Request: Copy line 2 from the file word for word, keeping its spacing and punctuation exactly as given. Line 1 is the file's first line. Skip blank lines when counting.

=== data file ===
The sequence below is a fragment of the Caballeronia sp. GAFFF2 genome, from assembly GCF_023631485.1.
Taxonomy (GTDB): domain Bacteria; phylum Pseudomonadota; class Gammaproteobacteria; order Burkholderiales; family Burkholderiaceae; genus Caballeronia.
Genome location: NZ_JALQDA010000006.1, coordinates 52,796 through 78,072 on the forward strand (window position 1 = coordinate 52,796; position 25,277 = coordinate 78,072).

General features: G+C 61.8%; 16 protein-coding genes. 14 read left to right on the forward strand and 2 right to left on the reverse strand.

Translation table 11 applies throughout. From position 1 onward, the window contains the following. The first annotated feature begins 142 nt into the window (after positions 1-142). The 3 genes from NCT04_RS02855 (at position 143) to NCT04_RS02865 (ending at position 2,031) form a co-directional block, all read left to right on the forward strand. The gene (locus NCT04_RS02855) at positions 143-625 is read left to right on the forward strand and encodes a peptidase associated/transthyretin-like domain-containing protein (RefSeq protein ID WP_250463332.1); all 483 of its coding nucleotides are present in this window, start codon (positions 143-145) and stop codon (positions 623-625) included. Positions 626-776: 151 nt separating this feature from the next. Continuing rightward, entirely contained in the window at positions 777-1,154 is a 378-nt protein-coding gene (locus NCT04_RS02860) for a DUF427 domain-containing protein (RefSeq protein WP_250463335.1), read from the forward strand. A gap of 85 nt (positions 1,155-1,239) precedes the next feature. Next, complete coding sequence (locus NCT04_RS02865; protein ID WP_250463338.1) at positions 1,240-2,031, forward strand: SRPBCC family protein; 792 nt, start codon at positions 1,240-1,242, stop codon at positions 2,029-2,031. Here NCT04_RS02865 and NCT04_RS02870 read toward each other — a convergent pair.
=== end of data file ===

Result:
Taxonomy (GTDB): domain Bacteria; phylum Pseudomonadota; class Gammaproteobacteria; order Burkholderiales; family Burkholderiaceae; genus Caballeronia.